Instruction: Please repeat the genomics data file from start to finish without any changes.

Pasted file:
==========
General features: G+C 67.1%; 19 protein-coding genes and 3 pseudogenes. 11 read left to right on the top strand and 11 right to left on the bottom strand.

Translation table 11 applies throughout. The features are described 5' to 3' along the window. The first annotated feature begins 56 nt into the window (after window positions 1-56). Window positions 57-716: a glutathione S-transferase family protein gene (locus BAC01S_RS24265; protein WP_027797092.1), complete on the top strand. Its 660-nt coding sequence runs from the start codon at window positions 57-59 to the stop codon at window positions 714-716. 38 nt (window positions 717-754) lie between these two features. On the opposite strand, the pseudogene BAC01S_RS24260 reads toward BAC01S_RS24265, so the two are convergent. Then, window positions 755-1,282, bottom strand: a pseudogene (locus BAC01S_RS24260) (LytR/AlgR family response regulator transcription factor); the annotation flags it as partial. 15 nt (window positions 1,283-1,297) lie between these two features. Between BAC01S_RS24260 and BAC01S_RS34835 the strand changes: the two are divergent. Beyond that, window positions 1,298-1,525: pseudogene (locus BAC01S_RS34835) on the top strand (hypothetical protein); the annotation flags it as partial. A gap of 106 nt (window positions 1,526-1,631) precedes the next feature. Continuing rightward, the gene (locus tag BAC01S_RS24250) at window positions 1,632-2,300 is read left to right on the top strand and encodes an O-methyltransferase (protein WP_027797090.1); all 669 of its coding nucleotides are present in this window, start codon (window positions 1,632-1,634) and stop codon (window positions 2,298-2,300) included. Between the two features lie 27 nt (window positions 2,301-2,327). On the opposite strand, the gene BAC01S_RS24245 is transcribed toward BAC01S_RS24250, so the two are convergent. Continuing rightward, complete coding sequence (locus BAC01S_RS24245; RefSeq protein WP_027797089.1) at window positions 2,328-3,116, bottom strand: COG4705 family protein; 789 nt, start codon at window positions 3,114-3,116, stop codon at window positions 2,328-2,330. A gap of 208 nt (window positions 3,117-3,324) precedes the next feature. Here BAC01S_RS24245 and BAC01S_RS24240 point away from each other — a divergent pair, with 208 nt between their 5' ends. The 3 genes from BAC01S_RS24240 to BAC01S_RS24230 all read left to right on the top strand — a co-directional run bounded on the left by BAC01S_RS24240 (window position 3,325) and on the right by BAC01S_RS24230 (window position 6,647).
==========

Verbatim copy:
General features: G+C 67.1%; 19 protein-coding genes and 3 pseudogenes. 11 read left to right on the top strand and 11 right to left on the bottom strand.

Translation table 11 applies throughout. The features are described 5' to 3' along the window. The first annotated feature begins 56 nt into the window (after window positions 1-56). Window positions 57-716: a glutathione S-transferase family protein gene (locus BAC01S_RS24265; protein WP_027797092.1), complete on the top strand. Its 660-nt coding sequence runs from the start codon at window positions 57-59 to the stop codon at window positions 714-716. 38 nt (window positions 717-754) lie between these two features. On the opposite strand, the pseudogene BAC01S_RS24260 reads toward BAC01S_RS24265, so the two are convergent. Then, window positions 755-1,282, bottom strand: a pseudogene (locus BAC01S_RS24260) (LytR/AlgR family response regulator transcription factor); the annotation flags it as partial. 15 nt (window positions 1,283-1,297) lie between these two features. Between BAC01S_RS24260 and BAC01S_RS34835 the strand changes: the two are divergent. Beyond that, window positions 1,298-1,525: pseudogene (locus BAC01S_RS34835) on the top strand (hypothetical protein); the annotation flags it as partial. A gap of 106 nt (window positions 1,526-1,631) precedes the next feature. Continuing rightward, the gene (locus tag BAC01S_RS24250) at window positions 1,632-2,300 is read left to right on the top strand and encodes an O-methyltransferase (protein WP_027797090.1); all 669 of its coding nucleotides are present in this window, start codon (window positions 1,632-1,634) and stop codon (window positions 2,298-2,300) included. Between the two features lie 27 nt (window positions 2,301-2,327). On the opposite strand, the gene BAC01S_RS24245 is transcribed toward BAC01S_RS24250, so the two are convergent. Continuing rightward, complete coding sequence (locus BAC01S_RS24245; RefSeq protein WP_027797089.1) at window positions 2,328-3,116, bottom strand: COG4705 family protein; 789 nt, start codon at window positions 3,114-3,116, stop codon at window positions 2,328-2,330. A gap of 208 nt (window positions 3,117-3,324) precedes the next feature. Here BAC01S_RS24245 and BAC01S_RS24240 point away from each other — a divergent pair, with 208 nt between their 5' ends. The 3 genes from BAC01S_RS24240 to BAC01S_RS24230 all read left to right on the top strand — a co-directional run bounded on the left by BAC01S_RS24240 (window position 3,325) and on the right by BAC01S_RS24230 (window position 6,647).